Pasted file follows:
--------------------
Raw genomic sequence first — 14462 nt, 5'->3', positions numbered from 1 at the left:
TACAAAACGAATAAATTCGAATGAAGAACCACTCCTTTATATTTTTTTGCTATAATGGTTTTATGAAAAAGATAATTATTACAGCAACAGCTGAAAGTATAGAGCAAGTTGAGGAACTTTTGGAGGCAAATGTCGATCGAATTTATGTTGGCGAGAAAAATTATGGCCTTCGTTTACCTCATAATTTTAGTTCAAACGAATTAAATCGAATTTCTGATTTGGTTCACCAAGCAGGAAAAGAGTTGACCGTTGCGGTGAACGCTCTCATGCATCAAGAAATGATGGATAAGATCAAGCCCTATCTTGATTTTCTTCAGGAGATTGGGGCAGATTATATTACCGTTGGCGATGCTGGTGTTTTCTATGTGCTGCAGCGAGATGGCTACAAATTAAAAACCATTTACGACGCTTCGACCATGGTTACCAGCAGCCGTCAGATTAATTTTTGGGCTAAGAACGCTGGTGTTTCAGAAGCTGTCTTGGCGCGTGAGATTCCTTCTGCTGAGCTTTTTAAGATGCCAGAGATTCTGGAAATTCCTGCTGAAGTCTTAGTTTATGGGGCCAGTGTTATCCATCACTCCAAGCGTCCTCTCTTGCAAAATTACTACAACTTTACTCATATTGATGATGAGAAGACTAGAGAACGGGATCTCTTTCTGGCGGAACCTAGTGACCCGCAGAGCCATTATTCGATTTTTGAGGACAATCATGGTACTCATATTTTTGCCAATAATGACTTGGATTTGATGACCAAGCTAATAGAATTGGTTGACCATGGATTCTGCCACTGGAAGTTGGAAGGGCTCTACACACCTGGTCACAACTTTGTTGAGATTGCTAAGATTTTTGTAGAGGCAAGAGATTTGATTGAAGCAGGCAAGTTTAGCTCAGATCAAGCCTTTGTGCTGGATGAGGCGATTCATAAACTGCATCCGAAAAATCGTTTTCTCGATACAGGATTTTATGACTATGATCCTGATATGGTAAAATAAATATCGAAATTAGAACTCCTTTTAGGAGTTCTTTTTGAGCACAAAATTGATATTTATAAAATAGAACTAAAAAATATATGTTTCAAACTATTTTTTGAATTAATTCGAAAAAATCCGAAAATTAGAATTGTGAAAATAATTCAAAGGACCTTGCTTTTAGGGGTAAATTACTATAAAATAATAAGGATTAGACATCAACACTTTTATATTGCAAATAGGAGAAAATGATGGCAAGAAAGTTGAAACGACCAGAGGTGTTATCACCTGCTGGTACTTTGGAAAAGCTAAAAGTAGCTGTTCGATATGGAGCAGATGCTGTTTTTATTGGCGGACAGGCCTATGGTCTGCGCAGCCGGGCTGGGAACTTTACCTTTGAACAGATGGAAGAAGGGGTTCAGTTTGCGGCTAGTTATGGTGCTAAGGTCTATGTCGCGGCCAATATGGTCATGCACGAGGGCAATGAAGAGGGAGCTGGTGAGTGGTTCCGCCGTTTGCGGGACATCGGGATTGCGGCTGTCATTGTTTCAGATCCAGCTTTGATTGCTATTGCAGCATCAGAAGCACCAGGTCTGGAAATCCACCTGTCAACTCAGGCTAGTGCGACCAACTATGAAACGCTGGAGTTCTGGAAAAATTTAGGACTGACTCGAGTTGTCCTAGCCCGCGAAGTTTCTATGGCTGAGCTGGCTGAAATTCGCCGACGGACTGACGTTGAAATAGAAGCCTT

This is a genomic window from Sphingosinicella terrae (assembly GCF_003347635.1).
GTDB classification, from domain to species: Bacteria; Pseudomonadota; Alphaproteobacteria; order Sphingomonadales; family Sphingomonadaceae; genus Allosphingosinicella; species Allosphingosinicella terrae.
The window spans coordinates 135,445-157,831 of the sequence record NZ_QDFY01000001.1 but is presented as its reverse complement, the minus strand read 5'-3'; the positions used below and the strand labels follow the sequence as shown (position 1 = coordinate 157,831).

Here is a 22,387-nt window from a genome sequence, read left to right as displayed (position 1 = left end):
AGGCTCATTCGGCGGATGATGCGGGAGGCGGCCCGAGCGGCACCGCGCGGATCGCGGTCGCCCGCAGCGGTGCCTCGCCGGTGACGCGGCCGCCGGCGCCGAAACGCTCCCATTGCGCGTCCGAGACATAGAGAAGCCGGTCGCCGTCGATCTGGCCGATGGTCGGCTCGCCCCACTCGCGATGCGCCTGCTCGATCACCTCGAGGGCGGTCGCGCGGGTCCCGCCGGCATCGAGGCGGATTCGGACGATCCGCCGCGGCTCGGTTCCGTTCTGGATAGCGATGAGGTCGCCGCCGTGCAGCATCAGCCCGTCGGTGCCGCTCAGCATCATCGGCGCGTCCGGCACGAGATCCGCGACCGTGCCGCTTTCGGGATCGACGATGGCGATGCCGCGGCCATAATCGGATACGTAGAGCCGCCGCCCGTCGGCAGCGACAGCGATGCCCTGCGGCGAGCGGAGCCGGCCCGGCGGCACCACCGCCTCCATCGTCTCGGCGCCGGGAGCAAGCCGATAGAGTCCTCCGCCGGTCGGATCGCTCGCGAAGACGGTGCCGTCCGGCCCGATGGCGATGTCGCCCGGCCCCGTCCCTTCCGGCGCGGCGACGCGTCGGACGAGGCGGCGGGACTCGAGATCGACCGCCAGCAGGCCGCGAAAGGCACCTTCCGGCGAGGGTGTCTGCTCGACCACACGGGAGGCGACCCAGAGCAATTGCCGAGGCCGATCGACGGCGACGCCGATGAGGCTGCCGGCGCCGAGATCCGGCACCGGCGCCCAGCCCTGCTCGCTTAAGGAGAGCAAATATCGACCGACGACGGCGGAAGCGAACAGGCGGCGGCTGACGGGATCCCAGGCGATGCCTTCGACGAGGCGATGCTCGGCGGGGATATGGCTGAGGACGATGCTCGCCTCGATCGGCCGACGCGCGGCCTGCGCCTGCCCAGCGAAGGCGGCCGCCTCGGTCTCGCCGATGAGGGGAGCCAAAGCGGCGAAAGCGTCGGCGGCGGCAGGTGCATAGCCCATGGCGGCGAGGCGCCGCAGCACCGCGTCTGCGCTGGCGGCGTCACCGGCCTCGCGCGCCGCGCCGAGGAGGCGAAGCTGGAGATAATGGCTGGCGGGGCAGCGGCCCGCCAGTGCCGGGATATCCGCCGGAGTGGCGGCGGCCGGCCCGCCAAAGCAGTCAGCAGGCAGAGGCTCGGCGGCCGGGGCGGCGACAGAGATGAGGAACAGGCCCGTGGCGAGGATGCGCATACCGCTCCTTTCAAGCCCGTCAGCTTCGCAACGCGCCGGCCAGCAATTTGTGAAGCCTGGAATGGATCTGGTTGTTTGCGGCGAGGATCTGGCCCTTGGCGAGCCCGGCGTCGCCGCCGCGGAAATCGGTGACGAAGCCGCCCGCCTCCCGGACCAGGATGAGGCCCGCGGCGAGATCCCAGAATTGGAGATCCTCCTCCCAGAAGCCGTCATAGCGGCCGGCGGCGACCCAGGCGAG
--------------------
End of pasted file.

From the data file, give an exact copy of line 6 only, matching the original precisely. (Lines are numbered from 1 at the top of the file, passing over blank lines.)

Here is a 22,387-nt window from a genome sequence, read left to right as displayed (position 1 = left end):